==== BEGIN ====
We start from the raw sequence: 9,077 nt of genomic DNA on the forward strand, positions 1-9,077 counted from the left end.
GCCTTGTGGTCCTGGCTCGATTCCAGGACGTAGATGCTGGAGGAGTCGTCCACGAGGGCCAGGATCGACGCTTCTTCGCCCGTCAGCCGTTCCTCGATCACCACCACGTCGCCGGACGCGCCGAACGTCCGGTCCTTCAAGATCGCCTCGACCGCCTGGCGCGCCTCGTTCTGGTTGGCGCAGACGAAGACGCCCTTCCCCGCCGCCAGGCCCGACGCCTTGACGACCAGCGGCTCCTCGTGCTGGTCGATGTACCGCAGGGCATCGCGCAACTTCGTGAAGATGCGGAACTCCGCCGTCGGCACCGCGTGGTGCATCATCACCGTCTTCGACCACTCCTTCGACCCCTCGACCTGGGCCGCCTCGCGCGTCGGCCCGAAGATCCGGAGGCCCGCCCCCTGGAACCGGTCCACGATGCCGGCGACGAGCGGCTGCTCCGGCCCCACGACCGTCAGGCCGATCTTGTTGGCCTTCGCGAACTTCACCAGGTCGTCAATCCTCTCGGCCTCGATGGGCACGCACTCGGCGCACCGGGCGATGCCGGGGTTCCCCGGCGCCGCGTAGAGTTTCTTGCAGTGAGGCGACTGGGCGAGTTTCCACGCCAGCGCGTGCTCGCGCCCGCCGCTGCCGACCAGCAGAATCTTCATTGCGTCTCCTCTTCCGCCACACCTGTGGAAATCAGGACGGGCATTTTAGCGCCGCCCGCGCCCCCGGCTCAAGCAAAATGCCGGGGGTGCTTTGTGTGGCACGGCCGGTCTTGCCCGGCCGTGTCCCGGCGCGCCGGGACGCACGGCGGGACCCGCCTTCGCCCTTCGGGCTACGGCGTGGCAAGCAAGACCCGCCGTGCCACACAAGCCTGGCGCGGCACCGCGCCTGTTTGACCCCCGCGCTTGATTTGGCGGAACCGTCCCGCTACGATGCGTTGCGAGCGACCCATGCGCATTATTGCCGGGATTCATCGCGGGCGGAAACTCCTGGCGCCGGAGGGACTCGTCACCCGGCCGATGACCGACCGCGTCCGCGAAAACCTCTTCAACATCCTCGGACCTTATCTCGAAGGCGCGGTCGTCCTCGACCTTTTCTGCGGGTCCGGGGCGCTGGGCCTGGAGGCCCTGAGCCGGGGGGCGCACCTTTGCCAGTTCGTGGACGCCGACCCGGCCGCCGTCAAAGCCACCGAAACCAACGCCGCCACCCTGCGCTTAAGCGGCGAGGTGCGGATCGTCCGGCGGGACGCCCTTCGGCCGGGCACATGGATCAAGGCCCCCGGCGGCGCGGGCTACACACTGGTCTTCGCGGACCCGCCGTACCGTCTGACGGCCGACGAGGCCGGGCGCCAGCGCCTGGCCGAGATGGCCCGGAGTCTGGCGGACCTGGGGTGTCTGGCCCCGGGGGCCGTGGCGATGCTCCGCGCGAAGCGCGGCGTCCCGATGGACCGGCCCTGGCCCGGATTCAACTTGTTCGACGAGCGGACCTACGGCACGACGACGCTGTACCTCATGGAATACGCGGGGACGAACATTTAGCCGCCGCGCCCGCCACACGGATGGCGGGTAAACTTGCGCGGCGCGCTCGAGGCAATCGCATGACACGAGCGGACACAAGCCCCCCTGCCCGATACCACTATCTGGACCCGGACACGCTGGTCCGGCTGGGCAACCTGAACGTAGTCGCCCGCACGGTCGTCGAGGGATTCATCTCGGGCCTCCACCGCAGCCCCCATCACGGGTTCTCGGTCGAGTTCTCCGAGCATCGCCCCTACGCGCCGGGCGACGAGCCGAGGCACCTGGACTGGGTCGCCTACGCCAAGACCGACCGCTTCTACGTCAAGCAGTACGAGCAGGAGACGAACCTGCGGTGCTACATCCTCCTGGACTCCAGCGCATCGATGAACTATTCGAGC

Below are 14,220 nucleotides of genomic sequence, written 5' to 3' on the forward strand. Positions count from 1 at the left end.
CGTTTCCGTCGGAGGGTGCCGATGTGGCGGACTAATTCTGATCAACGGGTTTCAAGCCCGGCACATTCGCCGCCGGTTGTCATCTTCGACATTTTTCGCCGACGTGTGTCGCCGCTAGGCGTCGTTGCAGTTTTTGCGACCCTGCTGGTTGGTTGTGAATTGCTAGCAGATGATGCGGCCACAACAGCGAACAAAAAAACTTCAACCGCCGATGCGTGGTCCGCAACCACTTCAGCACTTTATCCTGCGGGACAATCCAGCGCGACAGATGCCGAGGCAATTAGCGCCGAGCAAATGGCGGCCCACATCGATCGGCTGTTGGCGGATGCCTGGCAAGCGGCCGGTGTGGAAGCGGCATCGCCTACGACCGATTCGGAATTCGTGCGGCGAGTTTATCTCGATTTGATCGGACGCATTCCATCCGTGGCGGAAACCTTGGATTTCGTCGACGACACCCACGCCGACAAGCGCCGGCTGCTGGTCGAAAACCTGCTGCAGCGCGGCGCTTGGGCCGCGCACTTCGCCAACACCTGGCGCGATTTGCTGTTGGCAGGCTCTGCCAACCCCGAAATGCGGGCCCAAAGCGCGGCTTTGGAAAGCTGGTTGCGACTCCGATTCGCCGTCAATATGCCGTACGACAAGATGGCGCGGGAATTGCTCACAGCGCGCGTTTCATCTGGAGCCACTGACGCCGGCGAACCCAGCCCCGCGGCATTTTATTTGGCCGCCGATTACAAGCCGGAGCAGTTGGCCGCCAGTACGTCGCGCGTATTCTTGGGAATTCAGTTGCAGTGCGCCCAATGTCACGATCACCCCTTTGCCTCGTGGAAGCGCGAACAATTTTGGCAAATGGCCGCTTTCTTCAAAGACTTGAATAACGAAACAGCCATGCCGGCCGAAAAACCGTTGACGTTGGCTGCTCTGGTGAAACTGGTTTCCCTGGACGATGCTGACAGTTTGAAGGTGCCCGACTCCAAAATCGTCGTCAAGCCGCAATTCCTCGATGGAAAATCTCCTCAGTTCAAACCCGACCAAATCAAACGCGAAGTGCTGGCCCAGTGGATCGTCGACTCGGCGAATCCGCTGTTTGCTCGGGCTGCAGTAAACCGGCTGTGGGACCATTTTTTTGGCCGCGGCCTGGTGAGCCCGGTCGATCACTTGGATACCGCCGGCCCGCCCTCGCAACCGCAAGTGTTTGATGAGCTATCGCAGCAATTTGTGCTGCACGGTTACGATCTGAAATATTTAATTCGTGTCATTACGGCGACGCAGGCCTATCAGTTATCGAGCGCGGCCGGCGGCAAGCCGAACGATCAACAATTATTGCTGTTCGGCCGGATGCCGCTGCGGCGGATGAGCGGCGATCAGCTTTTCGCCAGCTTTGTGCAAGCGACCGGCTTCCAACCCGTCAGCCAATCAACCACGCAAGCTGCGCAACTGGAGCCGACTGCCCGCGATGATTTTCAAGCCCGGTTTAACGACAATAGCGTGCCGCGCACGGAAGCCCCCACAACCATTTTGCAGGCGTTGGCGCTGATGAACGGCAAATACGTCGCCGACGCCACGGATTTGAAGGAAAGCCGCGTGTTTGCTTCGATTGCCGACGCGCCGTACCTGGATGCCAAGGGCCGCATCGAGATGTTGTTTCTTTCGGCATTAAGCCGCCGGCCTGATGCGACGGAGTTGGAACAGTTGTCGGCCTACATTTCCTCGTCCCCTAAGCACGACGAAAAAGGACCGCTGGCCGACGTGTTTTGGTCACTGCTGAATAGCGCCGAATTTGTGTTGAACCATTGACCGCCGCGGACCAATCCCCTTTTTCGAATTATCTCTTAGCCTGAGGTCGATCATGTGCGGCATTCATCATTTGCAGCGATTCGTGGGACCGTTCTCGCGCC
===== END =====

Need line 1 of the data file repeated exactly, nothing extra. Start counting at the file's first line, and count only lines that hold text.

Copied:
We start from the raw sequence: 9,077 nt of genomic DNA on the forward strand, positions 1-9,077 counted from the left end.